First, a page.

Recalling the question from last week... How often are we seeing "Big Data" referenced in every day business?
So how can you use Freight Data to make better Business decisions for your company?
Let's turn our focus to Logistics and Supply Chain and discuss this burning questions that data may be able to help us resolve!
Logistics and Supply Chain
1. We know we need to store goods on the West Coast... Where is the best place to open a facility?
First of all, what prompted the idea to "store goods on the West Coast?" New customer, shipping more to West Coast? Are we better off consolidating truckloads to a distribution point or leasing space or contracting a 3PL? Data...
Meanwhile, if we do find delivery times and freight expense demand a new facility, where should it be? Which carriers will provide the transit times and cost to make the project succeed?
To make this decision, you need not only projections, but also historical data to model the system. Can you take all of last years shipments and re-route from 3 or 4 origins? Maybe Salt Lake City is a better option than Southern California? Without data, you can't make a meaningful argument.
2. XYZ Carrier is demanding an increase... how is that going to impact us?
Not only do we need to evaluate the impact, we need to be able to meaningfully respond to the carrier in an effort to mitigate that request.
Are we responding to the carrier, "how can you do that? We've only been working together for 6 months and you are already..." or "how can you do that? I thought things were so good!" That's not going to cut it. Wouldn't you rather tell that carrier, "Appreciate that, but in the last six months, you received 350 BOLs... with this change, you are going to get 22. If you were to only increase by Y%, you would keep 250 BOLs..."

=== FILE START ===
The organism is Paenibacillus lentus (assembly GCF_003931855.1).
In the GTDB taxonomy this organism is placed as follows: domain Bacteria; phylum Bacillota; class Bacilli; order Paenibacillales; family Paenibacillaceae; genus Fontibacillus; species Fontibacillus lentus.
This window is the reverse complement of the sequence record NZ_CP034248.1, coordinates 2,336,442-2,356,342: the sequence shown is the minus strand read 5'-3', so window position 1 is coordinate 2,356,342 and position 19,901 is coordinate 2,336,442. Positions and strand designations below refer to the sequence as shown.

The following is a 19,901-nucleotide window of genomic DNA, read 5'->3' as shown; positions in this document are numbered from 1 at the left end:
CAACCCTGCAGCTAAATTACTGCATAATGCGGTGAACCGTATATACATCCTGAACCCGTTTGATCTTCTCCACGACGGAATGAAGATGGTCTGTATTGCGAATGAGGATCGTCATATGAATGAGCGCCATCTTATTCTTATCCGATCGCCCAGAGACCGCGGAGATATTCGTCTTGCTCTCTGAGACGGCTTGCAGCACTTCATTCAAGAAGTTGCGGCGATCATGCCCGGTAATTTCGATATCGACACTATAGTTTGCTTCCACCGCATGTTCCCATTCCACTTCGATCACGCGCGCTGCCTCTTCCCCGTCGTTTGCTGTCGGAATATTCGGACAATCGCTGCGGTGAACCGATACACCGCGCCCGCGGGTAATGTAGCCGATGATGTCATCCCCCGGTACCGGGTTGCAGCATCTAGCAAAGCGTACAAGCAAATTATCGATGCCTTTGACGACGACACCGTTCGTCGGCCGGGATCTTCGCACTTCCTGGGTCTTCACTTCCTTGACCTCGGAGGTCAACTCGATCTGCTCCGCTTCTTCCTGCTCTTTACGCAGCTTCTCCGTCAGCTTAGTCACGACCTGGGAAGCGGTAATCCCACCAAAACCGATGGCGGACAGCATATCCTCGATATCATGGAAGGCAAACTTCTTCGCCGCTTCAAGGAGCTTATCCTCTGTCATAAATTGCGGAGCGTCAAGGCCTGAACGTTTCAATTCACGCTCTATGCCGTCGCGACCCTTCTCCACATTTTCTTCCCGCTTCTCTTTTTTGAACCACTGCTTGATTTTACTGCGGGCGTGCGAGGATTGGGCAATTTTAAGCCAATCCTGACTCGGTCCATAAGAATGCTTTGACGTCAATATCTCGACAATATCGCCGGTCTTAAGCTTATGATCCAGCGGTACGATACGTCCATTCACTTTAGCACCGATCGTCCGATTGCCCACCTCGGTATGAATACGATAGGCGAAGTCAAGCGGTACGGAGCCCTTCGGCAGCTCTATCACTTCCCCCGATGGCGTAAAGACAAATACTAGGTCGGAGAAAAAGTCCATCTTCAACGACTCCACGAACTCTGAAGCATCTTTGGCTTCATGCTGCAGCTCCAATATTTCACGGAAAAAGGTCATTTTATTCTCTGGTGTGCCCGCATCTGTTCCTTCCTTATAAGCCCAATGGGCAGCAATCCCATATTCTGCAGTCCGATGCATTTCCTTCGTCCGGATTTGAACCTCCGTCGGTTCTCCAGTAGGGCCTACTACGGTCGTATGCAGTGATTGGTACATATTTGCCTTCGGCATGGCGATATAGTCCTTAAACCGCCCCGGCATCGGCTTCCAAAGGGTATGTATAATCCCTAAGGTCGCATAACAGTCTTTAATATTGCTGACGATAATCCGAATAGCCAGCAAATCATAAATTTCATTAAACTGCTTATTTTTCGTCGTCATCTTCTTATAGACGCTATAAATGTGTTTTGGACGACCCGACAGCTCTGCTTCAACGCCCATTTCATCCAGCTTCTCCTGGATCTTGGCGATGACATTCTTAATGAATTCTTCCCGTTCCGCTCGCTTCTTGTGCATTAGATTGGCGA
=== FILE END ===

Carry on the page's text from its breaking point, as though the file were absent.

This same evaluation allows the view of "what's the real impact?" Using data, you can report the exact monthly, quarterly or annual impact in dollars on your firm. You can also predict exactly which carrier will pick up the difference. That can be useful to prepare for the change or even use as leverage to possibly improve pricing on the lanes the carrier could add.
3. With record high Freight Volumes and never before seen Capacity Shortages, what changes can we make to maintain high levels of customer service and steady flow of materials for our production?
Reading the latest issue of whatever supply chain or transportation news you choose, can spark serious concerns:
* How are we going to find a truck?
* Do we need to bill our customers for these new Accessorials?
* Can we continue our just-in-time materials management without interrupting production?
* Should we extend our dock hours to accommodate carriers?
Nothing provokes change faster than pain; but lets not confuse pain with fear! Pain is real, fear is a potential for pain. Lets use data to measure the significance of the pain or reality of the fear.
We can use data to measure the impact of every concern mentioned above.
* How often are we actually delaying shipments due to inability to secure capacity?
* How many failures by carriers handling our inbound materials have we actually endured this quarter vs a year ago?
These are only a sampling of questions that can be answered using historical shipping data; I'm guessing you've thought of a few on your own?!
Do you have the tools to not only store, but also manipulate data to answer those burning questions? If not, it may be time for a conversation. Click on the link to the right and schedule some time with me to discuss.